Don DeLillo is the author of fifteen novels, including Underworld, Falling Man, White Noise, and Libra. He has won the National Book Award, the PEN/Faulkner Award for Fiction, the Jerusalem Prize for his complete body of work, and the William Dean Howells Medal from the American Academy of Arts and Letters. In 2010, he was awarded the PEN/Saul Bellow Prize. The Angel Esmeralda was a finalist for the 2011 Story Prize and the PEN/Faulkner Award for Fiction. In October 2012, DeLillo receives the Carl Sandburg Literary Award for his body of work.

Biography

Growing up in his working class Bronx neighborhood in the 1940s and '50s, Don De Lillo was far more interested in sports than in books. A listless student, he did not develop an interest in reading until he was 18 and working a summer job as a parking attendant. Desperate to fill in the long, boring hours of downtime, he discovered the literature of Faulkner, Joyce, and Hemingway. He attended Fordham University and worked in advertising for several years before seriously pursuing a writing career.

When De Lillo's first novel, Americana, was published in 1971, it received modest reviews. Seven books followed over the next 14 years, steadily generating more critical praise but few sales. Then, in 1985, he hit pay dirt with White Noise, a brooding postmodern masterpiece about a Midwestern college professor and his family in the aftermath of an airborne toxic accident. It proved to be De Lillo's breakthrough, earning him both a National Book Award and an avid cult following.

Since then, De Lillo has gone on to produce a string of superb "literary" novels that fairly brim with big ideas yet also capture the essence of contemporary culture in all its infuriating banality. Cited by younger writers like Jonathan Franzen and David Foster Wallace as a major influence, De Lillo remains a reserved and private, albeit gracious and genteel man who seems a bit uncomfortable with fame.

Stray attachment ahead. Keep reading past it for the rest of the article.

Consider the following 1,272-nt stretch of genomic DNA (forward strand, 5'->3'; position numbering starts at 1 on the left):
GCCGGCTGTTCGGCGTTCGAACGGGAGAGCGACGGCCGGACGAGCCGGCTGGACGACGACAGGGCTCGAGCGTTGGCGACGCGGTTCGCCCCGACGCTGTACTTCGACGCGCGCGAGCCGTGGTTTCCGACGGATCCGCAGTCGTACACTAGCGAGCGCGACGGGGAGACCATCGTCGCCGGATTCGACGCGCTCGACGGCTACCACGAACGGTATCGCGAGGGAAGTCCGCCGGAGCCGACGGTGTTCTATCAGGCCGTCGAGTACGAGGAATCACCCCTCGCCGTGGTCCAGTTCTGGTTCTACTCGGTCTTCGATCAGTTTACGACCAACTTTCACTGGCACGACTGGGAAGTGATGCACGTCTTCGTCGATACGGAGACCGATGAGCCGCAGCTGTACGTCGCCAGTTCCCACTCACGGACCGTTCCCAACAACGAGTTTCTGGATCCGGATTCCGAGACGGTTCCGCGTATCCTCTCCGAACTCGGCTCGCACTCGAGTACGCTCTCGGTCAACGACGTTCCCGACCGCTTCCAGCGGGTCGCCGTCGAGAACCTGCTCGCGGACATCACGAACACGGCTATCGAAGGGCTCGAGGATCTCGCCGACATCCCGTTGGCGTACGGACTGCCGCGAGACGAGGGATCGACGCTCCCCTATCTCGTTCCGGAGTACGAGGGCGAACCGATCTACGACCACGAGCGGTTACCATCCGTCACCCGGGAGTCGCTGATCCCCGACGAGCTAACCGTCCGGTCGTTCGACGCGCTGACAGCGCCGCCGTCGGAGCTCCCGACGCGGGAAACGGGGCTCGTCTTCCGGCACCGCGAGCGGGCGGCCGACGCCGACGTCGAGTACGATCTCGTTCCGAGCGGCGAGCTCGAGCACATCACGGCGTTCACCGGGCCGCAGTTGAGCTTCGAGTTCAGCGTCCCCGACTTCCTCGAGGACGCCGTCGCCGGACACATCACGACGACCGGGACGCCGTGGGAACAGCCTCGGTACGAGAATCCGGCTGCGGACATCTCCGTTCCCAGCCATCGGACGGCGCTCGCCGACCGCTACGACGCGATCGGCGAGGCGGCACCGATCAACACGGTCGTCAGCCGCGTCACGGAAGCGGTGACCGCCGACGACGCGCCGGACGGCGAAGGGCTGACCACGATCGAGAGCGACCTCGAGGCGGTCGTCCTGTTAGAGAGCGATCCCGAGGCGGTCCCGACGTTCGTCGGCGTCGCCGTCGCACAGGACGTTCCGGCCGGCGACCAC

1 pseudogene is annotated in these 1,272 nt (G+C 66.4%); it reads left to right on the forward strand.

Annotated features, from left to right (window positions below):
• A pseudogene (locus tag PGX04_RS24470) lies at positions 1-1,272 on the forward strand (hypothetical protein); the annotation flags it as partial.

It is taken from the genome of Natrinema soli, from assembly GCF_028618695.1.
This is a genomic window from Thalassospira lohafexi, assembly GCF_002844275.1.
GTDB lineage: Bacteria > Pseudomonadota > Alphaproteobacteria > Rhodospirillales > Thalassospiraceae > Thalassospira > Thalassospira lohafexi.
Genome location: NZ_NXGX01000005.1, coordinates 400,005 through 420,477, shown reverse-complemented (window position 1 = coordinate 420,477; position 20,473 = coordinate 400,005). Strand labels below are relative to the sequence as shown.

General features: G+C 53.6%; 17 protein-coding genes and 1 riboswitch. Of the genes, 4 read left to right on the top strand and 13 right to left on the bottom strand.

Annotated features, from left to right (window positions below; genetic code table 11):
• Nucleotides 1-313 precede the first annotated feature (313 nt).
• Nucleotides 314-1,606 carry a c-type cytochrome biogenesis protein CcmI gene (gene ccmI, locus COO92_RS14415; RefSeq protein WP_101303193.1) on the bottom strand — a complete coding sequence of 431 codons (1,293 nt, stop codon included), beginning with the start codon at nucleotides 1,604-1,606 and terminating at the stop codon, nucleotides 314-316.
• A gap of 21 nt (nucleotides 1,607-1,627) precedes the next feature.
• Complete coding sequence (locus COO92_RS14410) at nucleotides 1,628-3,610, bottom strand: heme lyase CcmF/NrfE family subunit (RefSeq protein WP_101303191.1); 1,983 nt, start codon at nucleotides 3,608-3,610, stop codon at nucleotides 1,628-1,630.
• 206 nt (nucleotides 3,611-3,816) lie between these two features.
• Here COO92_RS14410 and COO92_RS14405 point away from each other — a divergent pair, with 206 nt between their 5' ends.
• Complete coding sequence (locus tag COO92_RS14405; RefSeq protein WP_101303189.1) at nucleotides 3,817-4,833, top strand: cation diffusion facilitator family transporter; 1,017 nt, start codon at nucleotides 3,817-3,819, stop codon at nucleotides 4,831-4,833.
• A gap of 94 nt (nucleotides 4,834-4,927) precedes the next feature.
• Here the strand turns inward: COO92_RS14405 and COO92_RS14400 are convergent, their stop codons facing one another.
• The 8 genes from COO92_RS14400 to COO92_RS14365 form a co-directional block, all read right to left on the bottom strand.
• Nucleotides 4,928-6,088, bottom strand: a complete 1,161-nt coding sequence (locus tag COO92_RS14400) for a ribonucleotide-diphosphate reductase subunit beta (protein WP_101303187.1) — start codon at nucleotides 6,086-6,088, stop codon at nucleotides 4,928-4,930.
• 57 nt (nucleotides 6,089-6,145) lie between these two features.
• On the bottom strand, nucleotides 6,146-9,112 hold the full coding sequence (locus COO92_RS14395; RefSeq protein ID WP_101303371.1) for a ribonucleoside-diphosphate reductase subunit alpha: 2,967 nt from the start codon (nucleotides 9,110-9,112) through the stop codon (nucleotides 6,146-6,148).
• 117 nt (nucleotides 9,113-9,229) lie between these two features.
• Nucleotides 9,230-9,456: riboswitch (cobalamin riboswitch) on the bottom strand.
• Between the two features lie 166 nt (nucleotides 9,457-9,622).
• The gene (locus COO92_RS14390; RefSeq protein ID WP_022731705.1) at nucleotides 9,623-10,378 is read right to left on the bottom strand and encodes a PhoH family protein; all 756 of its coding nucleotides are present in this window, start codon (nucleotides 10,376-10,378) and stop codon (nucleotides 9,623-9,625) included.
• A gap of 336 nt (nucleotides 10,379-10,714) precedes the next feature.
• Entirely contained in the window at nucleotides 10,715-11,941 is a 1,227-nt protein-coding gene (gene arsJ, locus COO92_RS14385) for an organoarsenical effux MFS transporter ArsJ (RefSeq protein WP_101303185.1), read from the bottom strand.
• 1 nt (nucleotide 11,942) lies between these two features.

Among the many honors De Lillo has received are the Irish Times/Aer Lingus International Fiction Prize for Libra (1989); the PEN/Faulkner Award for Fiction for Mao II (1991); and the Jerusalem Prize, William Dean Howells Medal, and the Riccardo Bacchelli International Award for his magnum opus Underworld (1997). In addition, three of his novels received high marks on a 2006 survey sponsored by The New York Times to name the single best work of American fiction of the last 25 years.

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    1. Also Known As:
      Cleo Birdwell
    2. Hometown:
      Westchester County, New York
    1. Date of Birth:
      November 20, 1936
    2. Place of Birth:
      New York City
    1. Education:
      Fordham University, 1958

Read an Excerpt

From Act One

Michael Majeski

Livia Majeski

Delfina Treadwell

Teddy Hodell

The Interviewers

The Camera Crew

The Chorus

Two actors, one male, one female, play all the Interviewers in Act One.

The three members of the Camera Crew double as Chorus.

Act One

Living room of the Majeski house. A large uncluttered space, bare-walled except for a large TV set in a wall unit upstage. The room is largely achromatic but not stylishly so. It is a representation of a living room, more or less anyone's.

In several scenes a sector of this playing area functions as office space or as interview space in a broadcast studio.

Scene 1

The living room in half-light. Livia sits on an exercise bike, facing downstage. She looks into the middle distance, pedaling steadily.